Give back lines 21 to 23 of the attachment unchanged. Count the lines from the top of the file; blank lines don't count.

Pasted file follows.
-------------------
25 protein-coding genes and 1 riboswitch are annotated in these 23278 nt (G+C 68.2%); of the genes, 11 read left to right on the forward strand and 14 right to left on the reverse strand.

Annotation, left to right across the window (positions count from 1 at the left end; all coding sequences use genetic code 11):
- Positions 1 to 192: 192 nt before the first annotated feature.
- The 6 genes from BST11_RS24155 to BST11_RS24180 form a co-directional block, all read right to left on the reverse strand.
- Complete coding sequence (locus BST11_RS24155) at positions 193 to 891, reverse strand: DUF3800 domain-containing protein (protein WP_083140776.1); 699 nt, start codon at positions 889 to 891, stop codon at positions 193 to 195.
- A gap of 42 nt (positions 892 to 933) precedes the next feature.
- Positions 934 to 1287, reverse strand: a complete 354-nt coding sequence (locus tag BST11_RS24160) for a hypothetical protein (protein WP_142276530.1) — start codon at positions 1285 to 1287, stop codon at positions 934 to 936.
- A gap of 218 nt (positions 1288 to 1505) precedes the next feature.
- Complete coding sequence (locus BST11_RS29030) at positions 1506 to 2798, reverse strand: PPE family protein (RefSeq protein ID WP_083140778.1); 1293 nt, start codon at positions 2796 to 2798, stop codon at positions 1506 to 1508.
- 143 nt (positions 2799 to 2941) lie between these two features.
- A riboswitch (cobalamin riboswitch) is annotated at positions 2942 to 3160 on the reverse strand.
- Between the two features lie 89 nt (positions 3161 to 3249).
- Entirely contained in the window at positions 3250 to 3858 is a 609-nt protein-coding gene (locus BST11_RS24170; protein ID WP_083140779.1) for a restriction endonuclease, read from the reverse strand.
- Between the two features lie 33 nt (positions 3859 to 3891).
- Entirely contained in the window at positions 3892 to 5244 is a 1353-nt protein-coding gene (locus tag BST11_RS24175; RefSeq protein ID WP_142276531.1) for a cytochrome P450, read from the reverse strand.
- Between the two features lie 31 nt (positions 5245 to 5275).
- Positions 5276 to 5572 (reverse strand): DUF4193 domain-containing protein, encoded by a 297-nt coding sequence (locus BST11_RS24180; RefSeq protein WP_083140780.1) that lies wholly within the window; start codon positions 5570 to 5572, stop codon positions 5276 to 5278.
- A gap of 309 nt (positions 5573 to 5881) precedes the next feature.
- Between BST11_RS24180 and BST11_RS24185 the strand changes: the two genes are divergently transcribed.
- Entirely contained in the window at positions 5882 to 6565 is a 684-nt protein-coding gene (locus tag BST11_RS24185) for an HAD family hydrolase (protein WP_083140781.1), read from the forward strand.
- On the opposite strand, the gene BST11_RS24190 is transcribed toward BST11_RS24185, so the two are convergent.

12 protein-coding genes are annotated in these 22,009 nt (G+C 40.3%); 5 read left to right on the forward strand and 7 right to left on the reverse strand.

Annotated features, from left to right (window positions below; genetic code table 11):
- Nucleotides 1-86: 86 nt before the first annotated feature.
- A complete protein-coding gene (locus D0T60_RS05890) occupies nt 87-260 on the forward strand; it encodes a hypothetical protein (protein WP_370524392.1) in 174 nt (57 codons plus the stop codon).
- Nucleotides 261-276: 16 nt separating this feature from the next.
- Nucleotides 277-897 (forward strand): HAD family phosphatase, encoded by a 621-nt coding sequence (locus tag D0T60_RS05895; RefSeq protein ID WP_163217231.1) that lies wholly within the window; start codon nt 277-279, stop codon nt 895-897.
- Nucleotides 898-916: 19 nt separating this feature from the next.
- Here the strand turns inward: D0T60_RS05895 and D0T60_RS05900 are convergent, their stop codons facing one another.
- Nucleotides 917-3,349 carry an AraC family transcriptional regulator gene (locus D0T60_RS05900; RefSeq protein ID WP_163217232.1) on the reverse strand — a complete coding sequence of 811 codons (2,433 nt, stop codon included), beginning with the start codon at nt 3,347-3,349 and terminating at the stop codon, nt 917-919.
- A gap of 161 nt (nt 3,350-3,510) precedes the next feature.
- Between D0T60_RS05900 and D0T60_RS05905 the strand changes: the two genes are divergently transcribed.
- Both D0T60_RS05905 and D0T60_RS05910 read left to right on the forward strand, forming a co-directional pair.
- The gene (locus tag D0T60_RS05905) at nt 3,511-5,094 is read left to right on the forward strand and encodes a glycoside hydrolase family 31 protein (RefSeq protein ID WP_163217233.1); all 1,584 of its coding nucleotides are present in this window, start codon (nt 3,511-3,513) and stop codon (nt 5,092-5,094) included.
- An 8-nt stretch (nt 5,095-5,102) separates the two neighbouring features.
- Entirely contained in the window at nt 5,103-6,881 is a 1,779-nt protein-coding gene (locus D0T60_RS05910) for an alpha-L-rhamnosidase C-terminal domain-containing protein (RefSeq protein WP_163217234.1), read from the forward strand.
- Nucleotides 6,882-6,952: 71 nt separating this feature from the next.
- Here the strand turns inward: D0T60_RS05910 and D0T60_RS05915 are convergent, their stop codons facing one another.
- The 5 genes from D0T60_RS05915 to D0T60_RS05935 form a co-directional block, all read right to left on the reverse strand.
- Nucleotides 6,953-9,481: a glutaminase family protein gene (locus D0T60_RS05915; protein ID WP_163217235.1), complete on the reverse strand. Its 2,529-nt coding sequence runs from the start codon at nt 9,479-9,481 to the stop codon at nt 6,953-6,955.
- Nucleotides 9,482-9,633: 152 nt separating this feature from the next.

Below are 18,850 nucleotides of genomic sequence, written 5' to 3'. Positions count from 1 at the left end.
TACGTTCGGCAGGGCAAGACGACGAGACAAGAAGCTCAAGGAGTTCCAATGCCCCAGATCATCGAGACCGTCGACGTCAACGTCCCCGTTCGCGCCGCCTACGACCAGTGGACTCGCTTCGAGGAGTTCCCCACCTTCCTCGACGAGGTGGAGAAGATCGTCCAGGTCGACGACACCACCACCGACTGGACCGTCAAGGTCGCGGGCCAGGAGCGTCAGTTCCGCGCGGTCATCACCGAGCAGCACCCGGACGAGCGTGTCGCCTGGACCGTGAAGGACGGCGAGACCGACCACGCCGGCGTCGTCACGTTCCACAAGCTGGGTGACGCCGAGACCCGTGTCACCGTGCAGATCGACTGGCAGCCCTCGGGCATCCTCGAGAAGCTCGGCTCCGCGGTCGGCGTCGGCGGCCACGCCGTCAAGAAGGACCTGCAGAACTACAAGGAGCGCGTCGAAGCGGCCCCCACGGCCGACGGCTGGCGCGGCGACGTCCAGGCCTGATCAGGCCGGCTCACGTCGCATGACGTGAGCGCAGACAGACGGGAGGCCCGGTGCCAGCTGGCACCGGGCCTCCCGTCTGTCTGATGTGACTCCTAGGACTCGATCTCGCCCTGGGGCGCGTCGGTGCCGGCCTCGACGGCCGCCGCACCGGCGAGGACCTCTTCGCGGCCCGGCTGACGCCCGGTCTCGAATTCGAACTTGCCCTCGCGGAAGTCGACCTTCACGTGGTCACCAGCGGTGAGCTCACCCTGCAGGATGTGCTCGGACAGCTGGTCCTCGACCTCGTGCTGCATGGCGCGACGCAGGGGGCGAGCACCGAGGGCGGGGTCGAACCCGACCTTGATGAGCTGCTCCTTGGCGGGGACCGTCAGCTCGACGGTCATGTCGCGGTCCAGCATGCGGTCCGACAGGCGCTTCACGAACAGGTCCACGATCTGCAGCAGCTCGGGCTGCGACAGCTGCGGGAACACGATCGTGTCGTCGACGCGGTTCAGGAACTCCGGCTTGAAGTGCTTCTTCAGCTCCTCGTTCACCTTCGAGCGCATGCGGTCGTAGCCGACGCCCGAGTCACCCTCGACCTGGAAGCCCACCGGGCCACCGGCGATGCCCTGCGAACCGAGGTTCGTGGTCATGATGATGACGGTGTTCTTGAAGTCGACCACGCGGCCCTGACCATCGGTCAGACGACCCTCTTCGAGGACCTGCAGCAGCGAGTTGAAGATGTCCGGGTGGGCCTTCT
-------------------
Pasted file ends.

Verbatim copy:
- On the opposite strand, the gene BST11_RS24190 is transcribed toward BST11_RS24185, so the two are convergent.

12 protein-coding genes are annotated in these 22,009 nt (G+C 40.3%); 5 read left to right on the forward strand and 7 right to left on the reverse strand.

Annotated features, from left to right (window positions below; genetic code table 11):